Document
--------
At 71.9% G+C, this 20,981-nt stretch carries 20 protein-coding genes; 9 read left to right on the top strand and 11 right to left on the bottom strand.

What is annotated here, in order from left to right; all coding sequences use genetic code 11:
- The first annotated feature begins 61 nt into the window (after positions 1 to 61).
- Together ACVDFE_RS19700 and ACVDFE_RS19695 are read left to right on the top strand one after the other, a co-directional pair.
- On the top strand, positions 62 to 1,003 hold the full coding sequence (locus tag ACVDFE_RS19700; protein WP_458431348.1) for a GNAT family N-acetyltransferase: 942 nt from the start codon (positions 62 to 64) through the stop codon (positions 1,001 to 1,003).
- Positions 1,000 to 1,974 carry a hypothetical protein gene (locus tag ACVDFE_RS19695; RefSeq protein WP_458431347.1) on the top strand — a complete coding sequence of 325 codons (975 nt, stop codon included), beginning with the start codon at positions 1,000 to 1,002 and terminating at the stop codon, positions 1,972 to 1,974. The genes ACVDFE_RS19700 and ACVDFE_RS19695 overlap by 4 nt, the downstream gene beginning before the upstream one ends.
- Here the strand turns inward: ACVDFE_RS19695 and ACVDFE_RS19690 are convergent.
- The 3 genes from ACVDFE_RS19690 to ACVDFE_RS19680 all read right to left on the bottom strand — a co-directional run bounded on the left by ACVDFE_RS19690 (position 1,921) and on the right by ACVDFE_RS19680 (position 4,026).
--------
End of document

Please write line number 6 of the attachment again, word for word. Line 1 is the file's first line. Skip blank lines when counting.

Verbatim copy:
- Positions 1,000 to 1,974 carry a hypothetical protein gene (locus tag ACVDFE_RS19695; RefSeq protein WP_458431347.1) on the top strand — a complete coding sequence of 325 codons (975 nt, stop codon included), beginning with the start codon at positions 1,000 to 1,002 and terminating at the stop codon, positions 1,972 to 1,974. The genes ACVDFE_RS19700 and ACVDFE_RS19695 overlap by 4 nt, the downstream gene beginning before the upstream one ends.